How one woman's 'bathroom bill' campaign went viral

Photographs making fun of the transgender rights movement

Meet Kristi Merritt, from Washington in the US.

She's posed for a string of photographs that compare dressing up as a Mexican, or a pirate, to being transgender.

More than 70,000 people have shared the images that Merritt posted to Facebook, and more than thirty thousand have hit the like button. But many are unhappy about the comparison, and it's triggered a slew of negative articles online as well.

The caption accompanying the pictures reads: "A man in women's clothes does not make him a woman. Men should not get to be in our bathrooms or lockers!" which explains Merritt's bone of contention.

It's the battle over what have been dubbed "bathroom bills".

Some argue that allowing transgender women to use facilities designated for women will protect their dignity and safety. But others - Merritt included - make the point that it could offer a loophole to male sexual predators who want to gain access to female only spaces.

Across the US there is a complex patchwork of laws governing which public toilets transgender people can use. In some places they can choose whichever they feel they identify with - men's or women's. In others, they are forced to use the one that matches their biological sex. Federal laws clash with state laws, which may themselves overrule local government decisions. The matter is far from settled - in North Carolina an ordinance was recently rolled back, so transgender people who had been able to choose must now use the bathroom that corresponds with their biology.

A woman dressed as a pirate with a message reading 'does this make me a pirate?'
A woman dressed as an American football player with a message reading 'does this make me Russell Wilson?' Merritt also dressed up as American football star Russell Wilson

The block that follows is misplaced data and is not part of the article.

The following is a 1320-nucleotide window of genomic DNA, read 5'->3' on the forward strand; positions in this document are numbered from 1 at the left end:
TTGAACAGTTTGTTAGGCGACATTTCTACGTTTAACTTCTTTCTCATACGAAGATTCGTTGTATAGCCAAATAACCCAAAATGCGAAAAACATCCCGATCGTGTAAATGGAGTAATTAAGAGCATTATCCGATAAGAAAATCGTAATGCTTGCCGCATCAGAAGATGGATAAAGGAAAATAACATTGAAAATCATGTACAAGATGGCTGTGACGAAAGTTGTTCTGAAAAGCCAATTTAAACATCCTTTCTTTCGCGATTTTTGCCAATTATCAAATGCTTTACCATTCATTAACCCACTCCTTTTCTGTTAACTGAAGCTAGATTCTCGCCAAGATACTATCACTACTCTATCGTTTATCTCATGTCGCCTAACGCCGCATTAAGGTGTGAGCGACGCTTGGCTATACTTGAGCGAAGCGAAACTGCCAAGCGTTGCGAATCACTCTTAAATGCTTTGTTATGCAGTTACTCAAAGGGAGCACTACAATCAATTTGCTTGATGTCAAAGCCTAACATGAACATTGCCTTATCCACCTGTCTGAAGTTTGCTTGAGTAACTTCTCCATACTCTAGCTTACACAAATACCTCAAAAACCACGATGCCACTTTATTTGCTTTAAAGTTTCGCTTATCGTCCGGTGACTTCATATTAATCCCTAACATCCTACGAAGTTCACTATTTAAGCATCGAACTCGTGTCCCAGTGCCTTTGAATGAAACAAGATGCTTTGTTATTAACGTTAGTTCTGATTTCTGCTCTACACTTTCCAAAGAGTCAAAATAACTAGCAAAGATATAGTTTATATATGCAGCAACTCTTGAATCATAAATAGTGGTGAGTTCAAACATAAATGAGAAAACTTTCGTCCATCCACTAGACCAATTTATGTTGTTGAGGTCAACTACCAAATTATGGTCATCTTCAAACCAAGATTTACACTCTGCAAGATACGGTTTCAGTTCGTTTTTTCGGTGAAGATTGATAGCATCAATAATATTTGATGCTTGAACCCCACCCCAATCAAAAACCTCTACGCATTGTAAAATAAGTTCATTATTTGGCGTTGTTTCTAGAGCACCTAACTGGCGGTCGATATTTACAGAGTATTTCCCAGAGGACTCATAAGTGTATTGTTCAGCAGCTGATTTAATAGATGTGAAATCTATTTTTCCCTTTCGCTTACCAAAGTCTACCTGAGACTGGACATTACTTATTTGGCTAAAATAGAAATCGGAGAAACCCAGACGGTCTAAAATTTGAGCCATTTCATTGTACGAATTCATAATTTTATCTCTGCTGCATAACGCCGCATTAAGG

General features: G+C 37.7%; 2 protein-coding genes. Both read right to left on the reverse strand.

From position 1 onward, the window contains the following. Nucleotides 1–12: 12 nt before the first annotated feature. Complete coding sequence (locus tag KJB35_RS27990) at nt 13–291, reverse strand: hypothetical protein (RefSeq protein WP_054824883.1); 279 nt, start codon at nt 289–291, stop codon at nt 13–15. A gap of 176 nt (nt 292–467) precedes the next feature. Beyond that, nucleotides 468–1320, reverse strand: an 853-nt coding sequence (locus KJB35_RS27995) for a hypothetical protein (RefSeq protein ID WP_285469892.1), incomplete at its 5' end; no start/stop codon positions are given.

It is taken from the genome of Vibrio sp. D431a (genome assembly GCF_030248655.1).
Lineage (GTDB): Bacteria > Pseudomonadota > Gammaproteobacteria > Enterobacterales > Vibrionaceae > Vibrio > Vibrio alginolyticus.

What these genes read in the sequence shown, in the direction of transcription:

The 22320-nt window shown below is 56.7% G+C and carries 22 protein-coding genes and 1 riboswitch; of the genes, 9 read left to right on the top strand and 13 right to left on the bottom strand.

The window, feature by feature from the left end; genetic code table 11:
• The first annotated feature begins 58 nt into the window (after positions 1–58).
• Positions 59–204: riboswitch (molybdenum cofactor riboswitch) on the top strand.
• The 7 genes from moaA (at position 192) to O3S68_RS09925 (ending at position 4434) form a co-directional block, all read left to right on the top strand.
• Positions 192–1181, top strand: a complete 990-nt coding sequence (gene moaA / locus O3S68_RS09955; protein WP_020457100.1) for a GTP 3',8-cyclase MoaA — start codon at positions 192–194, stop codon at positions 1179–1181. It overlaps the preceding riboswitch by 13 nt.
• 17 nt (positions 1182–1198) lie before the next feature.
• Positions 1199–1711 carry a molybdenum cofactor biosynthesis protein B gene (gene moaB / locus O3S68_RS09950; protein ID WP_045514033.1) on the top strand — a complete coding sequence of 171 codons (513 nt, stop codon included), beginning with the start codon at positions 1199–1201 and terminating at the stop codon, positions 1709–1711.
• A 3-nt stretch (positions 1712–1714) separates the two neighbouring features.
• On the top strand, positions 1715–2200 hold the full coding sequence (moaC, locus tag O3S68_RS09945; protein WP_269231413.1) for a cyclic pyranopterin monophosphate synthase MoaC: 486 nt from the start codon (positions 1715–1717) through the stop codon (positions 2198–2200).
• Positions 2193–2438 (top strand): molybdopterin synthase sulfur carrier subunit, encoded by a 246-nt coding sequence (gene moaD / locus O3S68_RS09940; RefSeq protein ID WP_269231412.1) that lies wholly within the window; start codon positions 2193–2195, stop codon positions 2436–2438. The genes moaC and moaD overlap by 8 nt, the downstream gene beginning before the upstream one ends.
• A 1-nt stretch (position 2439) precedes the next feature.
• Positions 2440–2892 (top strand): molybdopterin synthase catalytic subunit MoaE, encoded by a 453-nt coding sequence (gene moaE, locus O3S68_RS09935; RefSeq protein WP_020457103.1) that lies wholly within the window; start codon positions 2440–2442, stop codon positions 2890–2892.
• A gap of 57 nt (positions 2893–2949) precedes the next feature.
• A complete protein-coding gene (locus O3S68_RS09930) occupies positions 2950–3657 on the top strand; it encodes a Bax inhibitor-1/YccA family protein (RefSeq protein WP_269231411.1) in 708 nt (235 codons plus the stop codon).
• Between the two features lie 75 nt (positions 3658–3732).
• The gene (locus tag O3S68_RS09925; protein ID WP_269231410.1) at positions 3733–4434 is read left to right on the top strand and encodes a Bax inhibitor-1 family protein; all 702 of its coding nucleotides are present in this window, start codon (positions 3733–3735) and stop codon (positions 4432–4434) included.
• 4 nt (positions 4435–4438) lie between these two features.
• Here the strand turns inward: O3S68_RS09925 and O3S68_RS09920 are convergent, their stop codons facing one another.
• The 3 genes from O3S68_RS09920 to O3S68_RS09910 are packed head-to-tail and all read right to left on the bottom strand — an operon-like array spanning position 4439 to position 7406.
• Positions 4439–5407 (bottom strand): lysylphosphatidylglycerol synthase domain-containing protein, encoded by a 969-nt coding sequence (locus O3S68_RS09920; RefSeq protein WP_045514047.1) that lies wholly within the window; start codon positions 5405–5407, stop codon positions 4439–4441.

Messages on the post were limited to Merritt's friends and were mostly sympathetic. "This is not hate speech, this is basic common sense," and "seems to me she has a point," wrote two users. Not all of her friends agreed, however. "These posts are PURE ignorance. Please keep your hate to yourself. It's just a bathroom!" wrote another.

Some Facebook users started sending abusive messages to Merritt, which she reposted under the photographs. "Your kind are at an end. Fear me... I am coming," read one of the messages. Others reported the posts to Facebook for containing nudity, in an apparent attempt to have them removed from the site, although they still appear at the time of writing.

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Pro-transgender rights campaigners have seen social media posts about the issue go viral on numerous occasions. Last year Michael C. Hughes, a transgender man, posted this image to Twitter, which was shared more than 4,000 times.


Hughes told BBC Trending he thought Merritt was "coming from a place of ignorance". In addition to his view that transgender people had a basic right to use the bathroom they identified with, he says efforts to legislate against that could actually prove dangerous.

"Not for myself, I'm 6 feet tall so it's the women who would be afraid of me. The real safety issue comes for transgender women being forced into men's facilities."

We have asked Merritt for comment but not yet heard back.

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